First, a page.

COMMENTARY | The St. Louis Cardinals are a team that came within one game of their second consecutive World Series in 2012.
But that doesn't mean the team is a shoo-in for the postseason this year.
The Cardinals lost some major components from the 2011 and 2012 editions of the team. While young talent stands poised to move into the roster spots vacated by legendary players Lance Berkman and Chris Carpenter, it remains to be seen how well they'll make the transition from prospects to major-league ballplayers.
Players to watch during 2013 spring training:
- Shelby Miller was a surprise September call-up in 2012 after a mostly awful campaign in Class AAA Memphis. He was 11-10 with a 4.74 ERA at the top stop in the St. Louis farm system. A strong finish helped Miller push his ERA below 5.00 and punched his ticket to Busch Stadium. The 22-year-old Miller reminded Cardinals fans why he has been a top prospect for the last three years when he arrived in the big leagues to make six appearances, five in relief. He compiled a 1.32 ERA with nine hits and four walks allowed in 13 2/3 innings. Miller struck out an impressive 16 opponents. His lone start was a real gem. He pitched six innings of one-hit ball against Cincinnati on Oct. 3 with seven strikeouts and two walks. Miller is going to have a legitimate shot to earn the fifth spot in the rotation or a place in the bullpen. It's doubtful the Cardinals would have called him up in 2012 if they didn't think he was a contender for a big-league roster spot this year. Joe Kelly did a great job as a fill-in starter last season; he's Miller's biggest competition for the fifth slot in the rotation.
- Trevor Rosenthal was something of a sensation in 2012 when he was called to the major leagues and fans got a look at his 101-mph fastball. The question with Rosenthal is not if he fits into the major-league picture with the Cardinals -- it's where he fits. Rosenthal wants to be a starter. But he profiles well for the 2013 season as a middle-innings stopper who can get a strikeout to bail the starter out of jam in the sixth or seventh inning. Long term, Rosenthal might make more sense as a closer than a starter. Scouting reports I had read about Rosenthal before the 2012 season said he had an average fastball that topped out around 94 mph. When he was switched to the bullpen, Rosenthal gained six or seven mph on his heater, and he went from being a middling prospect to becoming a dynamic and effective reliever. Set-up man Mitchell Boggs used to be a mediocre starter. Then he was moved to the bullpen and his career took off because he could stop pacing himself and let it all hang out. I'd prefer to see fantastic results in short bursts than so-so results over six innings at a time. With a diminished rotation, the Redbirds would be a lot better off knowing that Rosenthal was out in the bullpen to pitch the sixth inning with Edward Mujica behind him for the seventh, Mitchell Boggs ready for the eighth, and Jason Motte set to close out the ninth.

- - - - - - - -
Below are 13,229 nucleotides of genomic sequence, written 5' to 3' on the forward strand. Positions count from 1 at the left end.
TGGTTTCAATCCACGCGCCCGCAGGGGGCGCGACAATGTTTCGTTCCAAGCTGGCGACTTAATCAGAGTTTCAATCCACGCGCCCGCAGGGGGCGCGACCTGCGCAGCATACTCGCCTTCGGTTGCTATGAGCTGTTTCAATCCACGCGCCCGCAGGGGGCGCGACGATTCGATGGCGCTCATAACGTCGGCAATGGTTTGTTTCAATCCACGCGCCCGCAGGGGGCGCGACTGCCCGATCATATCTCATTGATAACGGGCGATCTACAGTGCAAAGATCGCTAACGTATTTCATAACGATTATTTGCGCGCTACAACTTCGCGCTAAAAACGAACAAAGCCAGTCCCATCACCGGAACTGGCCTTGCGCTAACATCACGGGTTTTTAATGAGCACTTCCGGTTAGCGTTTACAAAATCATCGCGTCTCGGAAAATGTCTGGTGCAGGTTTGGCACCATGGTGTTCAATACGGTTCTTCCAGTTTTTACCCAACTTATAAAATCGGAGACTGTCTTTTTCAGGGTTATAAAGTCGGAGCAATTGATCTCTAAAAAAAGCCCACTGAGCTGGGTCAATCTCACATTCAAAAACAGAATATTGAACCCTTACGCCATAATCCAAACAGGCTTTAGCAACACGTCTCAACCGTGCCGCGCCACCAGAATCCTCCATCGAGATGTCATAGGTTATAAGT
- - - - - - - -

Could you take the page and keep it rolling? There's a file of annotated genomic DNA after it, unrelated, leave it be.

- Oscar Taveras is the guy every Cardinals fan can't wait to see in St. Louis. But I think they're going to have to be patient at least for a few more months. Although Taveras was ranked by MLB.com as the third-best prospect in baseball, he's never played an inning above Class AA. And he's currently blocked in his most likely major-league position, right field, by Carlos Beltran. Unless Taveras hits .400 with power in spring training or there is a major injury to a starting outfielder, I don't believe it's likely that Taveras will break camp with the big-league club. It doesn't make sense for him to get a handful of at-bats in the majors behind Beltran. Nor does it make a lot of sense to park Beltran's $12 million contract on the bench. I look for Taveras to be called up midseason to give all three outfielders a breather as we hit the dog days of summer. That will give Taveras a chance to get himself acclimated to the majors before he is expected to become a regular contributor in 2014.